The running brand Willpower is positioning itself with a whole collection against racism: "Run Down Racism" is the name of the line of sporting goods from running shorts to shirts and beanies with the lettering. A few days before the Week Against Racism, company founder Chris Zehetleitner also positions himself clearly on his blog Too Far Gone: “Running is political. […] Raise your voice. Show where you are. Stand up to injustice when you see it.
Initiatives by football associations such as the “Red Card Against Racism” by DFB and DFL, “No to Racism” by UEFA and “Kick It Out” by the English Premier League keep raising awareness of racism with campaigns and initiatives on and off the field.
FC Bayern Munich launched its "Red Against Racism" campaign on March 5 2020, with which the club wants to set an example against exclusion, insult and intolerance.
President Herbert Hainer said: "With our action we want to show an attitude against hatred, agitation and any kind of violence. Racism is one of the worst forms of discrimination and has no place in our world. Football must be fun. That is what FC Bayern stands for - just like the values of tolerance, respect and diversity."
Chairman of the Board, Karl-Heinz Rummenigge further explained: "In the past few weeks, there have been incidents in the stadiums of the Bundesliga that we all cannot like. We are particularly concerned about the increasing incidents of racism. That's why we're showing racism the red card. With our long-planned campaign 'Red Against Racism', we want to help ensure that our stadium culture, which is envied all over Europe, is again determined by reason and humanity."
In the campaign, players from the club's football and basketball departments take up position alongside the club managers. Alphonso Davies explained with a view to his incredible life path from a refugee baby to a Bayern Munich professional: "I know football knows no boundaries". Oliver Kahn reported that he can easily identify himself with people who face hostility every day: "It's a feeling of devaluation, humiliation and exclusion."
Uli Hoeneß warned that in Germany "there are still people who trivialize the Nazi era". Player Lineth Beerensteyn tells how people in her home country, the Netherlands, deal with the issue ("we can all learn from each other"), and basketball player Alex King gives insights into how he felt as a child when he was confronted with discrimination. The German international says: "Open your eyes! Guys, racism has long been out!"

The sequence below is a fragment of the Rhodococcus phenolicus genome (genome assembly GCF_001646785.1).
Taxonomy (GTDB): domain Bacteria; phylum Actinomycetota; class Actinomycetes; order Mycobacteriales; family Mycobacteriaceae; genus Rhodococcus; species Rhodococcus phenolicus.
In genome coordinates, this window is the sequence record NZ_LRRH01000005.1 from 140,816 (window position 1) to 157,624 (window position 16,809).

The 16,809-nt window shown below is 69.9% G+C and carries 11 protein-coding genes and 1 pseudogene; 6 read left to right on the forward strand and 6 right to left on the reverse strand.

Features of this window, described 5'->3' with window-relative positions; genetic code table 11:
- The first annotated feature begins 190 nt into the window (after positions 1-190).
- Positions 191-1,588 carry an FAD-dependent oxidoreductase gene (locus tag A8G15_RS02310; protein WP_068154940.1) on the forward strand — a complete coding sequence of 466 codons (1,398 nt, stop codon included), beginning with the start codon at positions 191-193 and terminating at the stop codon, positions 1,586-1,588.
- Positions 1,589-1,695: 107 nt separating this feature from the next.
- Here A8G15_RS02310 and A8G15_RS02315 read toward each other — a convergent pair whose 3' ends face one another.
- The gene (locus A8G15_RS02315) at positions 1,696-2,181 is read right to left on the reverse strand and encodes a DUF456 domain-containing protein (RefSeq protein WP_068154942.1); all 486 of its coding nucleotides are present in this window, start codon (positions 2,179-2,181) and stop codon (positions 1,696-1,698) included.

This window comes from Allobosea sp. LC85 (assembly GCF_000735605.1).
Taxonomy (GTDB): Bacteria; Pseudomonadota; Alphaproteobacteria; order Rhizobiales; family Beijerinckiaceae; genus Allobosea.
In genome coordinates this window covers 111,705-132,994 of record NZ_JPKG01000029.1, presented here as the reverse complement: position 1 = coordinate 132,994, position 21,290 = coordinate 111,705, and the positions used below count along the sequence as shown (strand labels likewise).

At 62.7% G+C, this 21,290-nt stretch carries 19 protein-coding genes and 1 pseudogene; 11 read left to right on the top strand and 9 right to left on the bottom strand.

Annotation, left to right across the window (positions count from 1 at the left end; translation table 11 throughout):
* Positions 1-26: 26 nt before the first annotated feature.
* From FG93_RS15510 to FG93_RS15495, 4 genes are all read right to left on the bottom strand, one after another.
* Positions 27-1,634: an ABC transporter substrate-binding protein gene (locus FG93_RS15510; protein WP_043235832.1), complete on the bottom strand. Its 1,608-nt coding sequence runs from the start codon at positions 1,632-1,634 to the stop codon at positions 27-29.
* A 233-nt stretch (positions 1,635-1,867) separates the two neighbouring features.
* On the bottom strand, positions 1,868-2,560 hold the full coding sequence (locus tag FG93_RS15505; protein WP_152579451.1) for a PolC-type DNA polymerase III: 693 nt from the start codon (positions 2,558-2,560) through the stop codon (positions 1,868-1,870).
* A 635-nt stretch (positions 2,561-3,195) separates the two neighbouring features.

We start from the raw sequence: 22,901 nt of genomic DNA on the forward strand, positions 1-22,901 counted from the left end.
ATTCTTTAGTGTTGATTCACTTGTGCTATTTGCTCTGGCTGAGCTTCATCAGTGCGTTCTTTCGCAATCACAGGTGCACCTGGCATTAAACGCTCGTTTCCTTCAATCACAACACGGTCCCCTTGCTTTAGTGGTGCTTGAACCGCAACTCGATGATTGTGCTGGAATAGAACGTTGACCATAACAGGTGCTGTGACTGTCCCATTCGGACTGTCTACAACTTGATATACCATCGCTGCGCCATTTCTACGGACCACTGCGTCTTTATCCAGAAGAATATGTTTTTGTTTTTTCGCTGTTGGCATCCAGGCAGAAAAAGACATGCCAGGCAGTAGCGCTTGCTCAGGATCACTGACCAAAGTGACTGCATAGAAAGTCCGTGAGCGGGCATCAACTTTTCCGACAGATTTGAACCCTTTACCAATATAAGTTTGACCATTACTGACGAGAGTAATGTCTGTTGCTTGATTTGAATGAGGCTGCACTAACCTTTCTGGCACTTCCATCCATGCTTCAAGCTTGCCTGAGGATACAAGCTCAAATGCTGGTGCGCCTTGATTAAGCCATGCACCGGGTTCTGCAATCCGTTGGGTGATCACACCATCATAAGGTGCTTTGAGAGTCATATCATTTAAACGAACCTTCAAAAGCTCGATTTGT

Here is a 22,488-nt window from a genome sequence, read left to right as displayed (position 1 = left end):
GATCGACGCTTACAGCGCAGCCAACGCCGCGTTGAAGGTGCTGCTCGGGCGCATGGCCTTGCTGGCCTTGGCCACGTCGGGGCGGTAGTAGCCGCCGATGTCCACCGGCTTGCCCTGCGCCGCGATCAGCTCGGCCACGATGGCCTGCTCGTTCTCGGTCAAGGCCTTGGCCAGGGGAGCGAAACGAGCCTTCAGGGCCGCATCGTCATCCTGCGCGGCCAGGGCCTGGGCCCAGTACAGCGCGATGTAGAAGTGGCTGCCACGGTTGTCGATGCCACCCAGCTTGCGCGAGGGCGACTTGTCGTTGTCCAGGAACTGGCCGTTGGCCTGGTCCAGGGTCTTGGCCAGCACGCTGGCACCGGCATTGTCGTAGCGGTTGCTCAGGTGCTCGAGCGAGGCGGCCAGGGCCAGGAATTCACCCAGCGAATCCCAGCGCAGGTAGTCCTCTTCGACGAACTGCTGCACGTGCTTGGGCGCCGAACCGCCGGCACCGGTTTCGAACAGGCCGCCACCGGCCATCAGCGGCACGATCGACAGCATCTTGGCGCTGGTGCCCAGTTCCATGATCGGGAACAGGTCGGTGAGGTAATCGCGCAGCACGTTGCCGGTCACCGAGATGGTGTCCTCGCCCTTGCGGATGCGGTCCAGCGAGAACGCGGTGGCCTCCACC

Already in January, the German Gymnastics Federation (DTB), the German Ice Hockey Federation (DEB) and the German Karate Federation (DKV) launched a joint campaign against racism back in January: Under the motto "With Pride for Germany", the current World and European Karate Champion Jonathan Horne, Olympic silver medalist and gymnast Marcel Nguyen and national ice hockey player Yasin Ehliz are promoting the integrative power of sport.
"This campaign against racism brings together three different sports federations with a total of more than five million members. This has social significance," said initiator Wolfgang Weigert.
The US brand Nike has been campaigning for athletes who have promoted equality and tolerance for years. For example, the company launched a campaign with football quarterback Colin Kaepernick, who drew attention to police violence against minorities with his kneeling anthem protest, thus not only turning US President Donald Trump and parts of the NFL against himself. Kaepernick, who still hopes in vain for a return to the NFL after his protest, became the face of a Nike commercial with the message "Believe in something. Even if it means sacrificing everything."
The English national soccer player Raheem Sterling is also a Nike face. Sterling was the subject of racist hostility from opposing fans at a 2019 Premier League match and subsequently campaigned vehemently against discrimination. He also accused three English newspapers of firing racism and aggressive behaviour. Nike stood by his side. "Speaking up doesn't always make life easier... but easy never changed anything," said a company campaign with Sterling's portrait.
Nike's campaigns were also well received by a lot of customers: The brand value increased further after the announcement of the cooperation with Kaepernick. The results of a study by PR company Edelman should also encourage other companies to show a clear edge against racism.
According to the study, 67 percent of all 8,000 customers surveyed worldwide bought a brand's product for the first time because it took a clear position on a controversial topic. In turn, 65 percent would avoid a brand's product if it preferred to remain silent on a social issue.